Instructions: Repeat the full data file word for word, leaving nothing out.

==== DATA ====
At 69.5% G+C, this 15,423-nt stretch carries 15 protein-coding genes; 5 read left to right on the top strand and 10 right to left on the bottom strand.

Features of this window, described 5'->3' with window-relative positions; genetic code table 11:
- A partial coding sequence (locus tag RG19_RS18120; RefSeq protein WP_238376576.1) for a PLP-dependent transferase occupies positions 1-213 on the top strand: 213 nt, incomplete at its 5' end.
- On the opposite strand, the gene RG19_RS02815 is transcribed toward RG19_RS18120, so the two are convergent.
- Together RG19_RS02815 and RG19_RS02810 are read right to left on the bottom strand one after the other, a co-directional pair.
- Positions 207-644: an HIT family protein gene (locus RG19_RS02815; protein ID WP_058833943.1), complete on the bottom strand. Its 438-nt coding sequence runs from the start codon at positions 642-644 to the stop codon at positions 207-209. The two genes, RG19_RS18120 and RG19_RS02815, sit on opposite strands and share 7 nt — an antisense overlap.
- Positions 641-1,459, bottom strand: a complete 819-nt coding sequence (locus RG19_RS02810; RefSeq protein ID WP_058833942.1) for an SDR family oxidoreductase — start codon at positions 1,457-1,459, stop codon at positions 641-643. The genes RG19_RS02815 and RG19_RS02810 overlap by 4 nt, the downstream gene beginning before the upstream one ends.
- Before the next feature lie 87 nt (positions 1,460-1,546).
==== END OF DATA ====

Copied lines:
At 69.5% G+C, this 15,423-nt stretch carries 15 protein-coding genes; 5 read left to right on the top strand and 10 right to left on the bottom strand.

Features of this window, described 5'->3' with window-relative positions; genetic code table 11:
- A partial coding sequence (locus tag RG19_RS18120; RefSeq protein WP_238376576.1) for a PLP-dependent transferase occupies positions 1-213 on the top strand: 213 nt, incomplete at its 5' end.
- On the opposite strand, the gene RG19_RS02815 is transcribed toward RG19_RS18120, so the two are convergent.
- Together RG19_RS02815 and RG19_RS02810 are read right to left on the bottom strand one after the other, a co-directional pair.
- Positions 207-644: an HIT family protein gene (locus RG19_RS02815; protein ID WP_058833943.1), complete on the bottom strand. Its 438-nt coding sequence runs from the start codon at positions 642-644 to the stop codon at positions 207-209. The two genes, RG19_RS18120 and RG19_RS02815, sit on opposite strands and share 7 nt — an antisense overlap.
- Positions 641-1,459, bottom strand: a complete 819-nt coding sequence (locus RG19_RS02810; RefSeq protein ID WP_058833942.1) for an SDR family oxidoreductase — start codon at positions 1,457-1,459, stop codon at positions 641-643. The genes RG19_RS02815 and RG19_RS02810 overlap by 4 nt, the downstream gene beginning before the upstream one ends.
- Before the next feature lie 87 nt (positions 1,460-1,546).